Another problem for brokers is they still need to make money. They are not in charity business after all. Most brokers like Schwab, Etrade etc already have banking divisions. They make money using the interest rate spreads on the cash in your trading account. You get very low interest on the cash you save with them for investing. They lend it to people at higher rate, pocketing the difference. Vanguard is a rare anomaly here as it moves all of the cash in your trading account to a money market fund that gives you market interest rate while it waits to be invested. Brokers also have incentive to make money on spread between bid and ask prices for any order you place. When you place an order they might direct your order flow to high speed frequency traders and get some commission from them. This might result in you not getting the best price for your order. These might not be a huge concern if you do not trade often and invest for long term. Just be aware that brokers still have to make money and they are probably making you pay one way or another.
Apart from these 2 picks, there are a few others who always feature in most lists of best online brokers I found during my research. However, I haven’t used them so I cannot write helpful descriptions on them. If you would like you can also look to Fidelity (for best retirement planning/investing) TD Ameritrade (for good data and options platform). Another pro-tip is a lot of big brokers allow for fee free ACATS-IN transfer of securities (they will even reimburse fees charged by your existing broker to ACATS-in to their service). Some also give you a fixed number or duration during which you can trade for commission free. They might even give you bonus money to move your account. You can always ask check with your broker if they offer any commission free trades if your account balance is above certain limits.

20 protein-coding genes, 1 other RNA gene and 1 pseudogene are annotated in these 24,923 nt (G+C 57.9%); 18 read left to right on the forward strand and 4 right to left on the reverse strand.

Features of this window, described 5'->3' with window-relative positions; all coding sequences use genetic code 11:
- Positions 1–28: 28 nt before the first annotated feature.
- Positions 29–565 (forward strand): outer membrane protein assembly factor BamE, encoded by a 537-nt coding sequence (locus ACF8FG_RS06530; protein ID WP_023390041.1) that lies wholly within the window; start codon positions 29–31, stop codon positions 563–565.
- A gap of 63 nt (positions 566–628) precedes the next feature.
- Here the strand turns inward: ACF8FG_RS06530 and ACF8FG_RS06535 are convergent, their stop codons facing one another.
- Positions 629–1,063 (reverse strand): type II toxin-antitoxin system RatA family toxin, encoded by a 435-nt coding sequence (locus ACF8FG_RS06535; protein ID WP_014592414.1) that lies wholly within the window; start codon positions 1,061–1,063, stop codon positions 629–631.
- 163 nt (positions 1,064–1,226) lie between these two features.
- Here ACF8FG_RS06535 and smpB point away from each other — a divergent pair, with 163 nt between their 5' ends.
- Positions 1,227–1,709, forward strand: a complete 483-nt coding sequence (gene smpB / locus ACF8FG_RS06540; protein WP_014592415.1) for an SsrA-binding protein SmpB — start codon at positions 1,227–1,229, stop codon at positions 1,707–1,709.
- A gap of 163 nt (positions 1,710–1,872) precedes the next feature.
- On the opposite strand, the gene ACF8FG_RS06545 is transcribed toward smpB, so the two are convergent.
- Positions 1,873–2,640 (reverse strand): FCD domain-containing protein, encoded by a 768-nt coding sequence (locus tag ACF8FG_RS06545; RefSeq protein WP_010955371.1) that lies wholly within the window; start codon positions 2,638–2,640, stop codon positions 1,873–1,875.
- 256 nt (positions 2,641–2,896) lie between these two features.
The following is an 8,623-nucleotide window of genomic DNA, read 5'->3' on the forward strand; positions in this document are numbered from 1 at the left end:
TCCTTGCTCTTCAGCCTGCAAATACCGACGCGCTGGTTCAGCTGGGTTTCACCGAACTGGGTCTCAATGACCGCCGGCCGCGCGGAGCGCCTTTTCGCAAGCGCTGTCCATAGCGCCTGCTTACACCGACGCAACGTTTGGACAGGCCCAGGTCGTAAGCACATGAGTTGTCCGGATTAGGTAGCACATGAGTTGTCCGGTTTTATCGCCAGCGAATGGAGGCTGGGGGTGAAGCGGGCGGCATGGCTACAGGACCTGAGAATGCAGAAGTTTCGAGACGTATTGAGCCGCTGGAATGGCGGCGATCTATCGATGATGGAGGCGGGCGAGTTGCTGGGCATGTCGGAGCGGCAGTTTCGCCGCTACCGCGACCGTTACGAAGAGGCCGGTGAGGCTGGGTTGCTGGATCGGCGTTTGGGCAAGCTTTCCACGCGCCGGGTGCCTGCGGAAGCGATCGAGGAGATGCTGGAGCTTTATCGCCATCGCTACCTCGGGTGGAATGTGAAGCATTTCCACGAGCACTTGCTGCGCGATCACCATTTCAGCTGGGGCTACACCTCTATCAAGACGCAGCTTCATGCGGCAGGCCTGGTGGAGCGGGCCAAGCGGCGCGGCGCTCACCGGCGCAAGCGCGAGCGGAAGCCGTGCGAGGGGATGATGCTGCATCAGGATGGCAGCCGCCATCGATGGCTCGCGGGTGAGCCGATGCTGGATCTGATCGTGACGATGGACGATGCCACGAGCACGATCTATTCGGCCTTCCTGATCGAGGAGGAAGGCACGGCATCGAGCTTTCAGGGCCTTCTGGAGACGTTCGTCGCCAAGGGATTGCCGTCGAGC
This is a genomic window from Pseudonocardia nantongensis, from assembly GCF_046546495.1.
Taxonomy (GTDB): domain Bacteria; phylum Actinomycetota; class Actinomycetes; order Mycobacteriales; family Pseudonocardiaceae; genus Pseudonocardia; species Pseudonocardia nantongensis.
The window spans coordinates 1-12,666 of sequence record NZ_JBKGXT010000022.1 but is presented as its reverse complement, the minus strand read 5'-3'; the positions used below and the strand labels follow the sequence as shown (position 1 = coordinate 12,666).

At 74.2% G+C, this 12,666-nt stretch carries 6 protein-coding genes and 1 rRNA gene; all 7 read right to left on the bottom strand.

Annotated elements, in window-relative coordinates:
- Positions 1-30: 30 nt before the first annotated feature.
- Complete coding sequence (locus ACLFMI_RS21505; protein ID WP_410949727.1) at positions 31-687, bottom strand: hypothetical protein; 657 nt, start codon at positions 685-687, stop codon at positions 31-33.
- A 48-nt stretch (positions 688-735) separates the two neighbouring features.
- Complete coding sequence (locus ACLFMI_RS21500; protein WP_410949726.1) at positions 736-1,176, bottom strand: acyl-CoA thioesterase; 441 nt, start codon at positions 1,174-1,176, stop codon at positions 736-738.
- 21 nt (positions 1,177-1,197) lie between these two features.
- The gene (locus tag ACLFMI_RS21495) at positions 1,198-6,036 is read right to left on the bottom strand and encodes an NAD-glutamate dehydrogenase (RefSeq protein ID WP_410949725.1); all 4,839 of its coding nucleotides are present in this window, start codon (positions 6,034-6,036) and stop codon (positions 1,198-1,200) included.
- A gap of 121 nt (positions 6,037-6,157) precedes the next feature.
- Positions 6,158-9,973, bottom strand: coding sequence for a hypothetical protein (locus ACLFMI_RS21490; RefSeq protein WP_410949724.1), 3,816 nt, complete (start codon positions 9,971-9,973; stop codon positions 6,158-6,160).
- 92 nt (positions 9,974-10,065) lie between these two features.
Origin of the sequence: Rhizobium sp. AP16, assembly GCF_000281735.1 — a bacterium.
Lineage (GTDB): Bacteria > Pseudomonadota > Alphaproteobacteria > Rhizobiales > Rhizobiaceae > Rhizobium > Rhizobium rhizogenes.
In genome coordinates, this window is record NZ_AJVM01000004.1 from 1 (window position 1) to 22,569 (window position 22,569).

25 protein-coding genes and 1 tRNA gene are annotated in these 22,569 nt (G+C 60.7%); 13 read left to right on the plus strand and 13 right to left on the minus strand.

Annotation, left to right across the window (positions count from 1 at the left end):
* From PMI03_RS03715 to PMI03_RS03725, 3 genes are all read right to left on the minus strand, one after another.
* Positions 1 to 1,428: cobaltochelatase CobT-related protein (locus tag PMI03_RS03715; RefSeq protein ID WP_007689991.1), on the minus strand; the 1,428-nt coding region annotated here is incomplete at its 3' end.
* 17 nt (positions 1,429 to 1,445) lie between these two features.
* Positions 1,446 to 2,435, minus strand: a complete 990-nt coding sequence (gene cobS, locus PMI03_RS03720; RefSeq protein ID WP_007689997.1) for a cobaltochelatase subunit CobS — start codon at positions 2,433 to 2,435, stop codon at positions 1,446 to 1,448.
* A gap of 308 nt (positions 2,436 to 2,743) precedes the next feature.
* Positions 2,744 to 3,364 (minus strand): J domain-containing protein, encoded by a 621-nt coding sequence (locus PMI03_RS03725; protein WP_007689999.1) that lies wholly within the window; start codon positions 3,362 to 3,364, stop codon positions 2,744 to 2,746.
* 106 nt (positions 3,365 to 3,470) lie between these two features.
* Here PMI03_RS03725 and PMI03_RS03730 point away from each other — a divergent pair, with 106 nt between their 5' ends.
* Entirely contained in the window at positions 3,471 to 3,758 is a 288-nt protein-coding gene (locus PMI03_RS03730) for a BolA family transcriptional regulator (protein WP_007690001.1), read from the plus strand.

At the end of the day it comes to your requirements, your investment style, philosophy etc. If you like the customer service and more options available to you, go with either Schwab/Vanguard. Schwab has more features and research if you would like to venture into individual stock investing. Vanguard is the best solution to keep everything on auto pilot and investing in index funds without applying much brains. You can even have both accounts. No harm in that. I do! My aim was to just elucidate some factors on which you can base your decisions.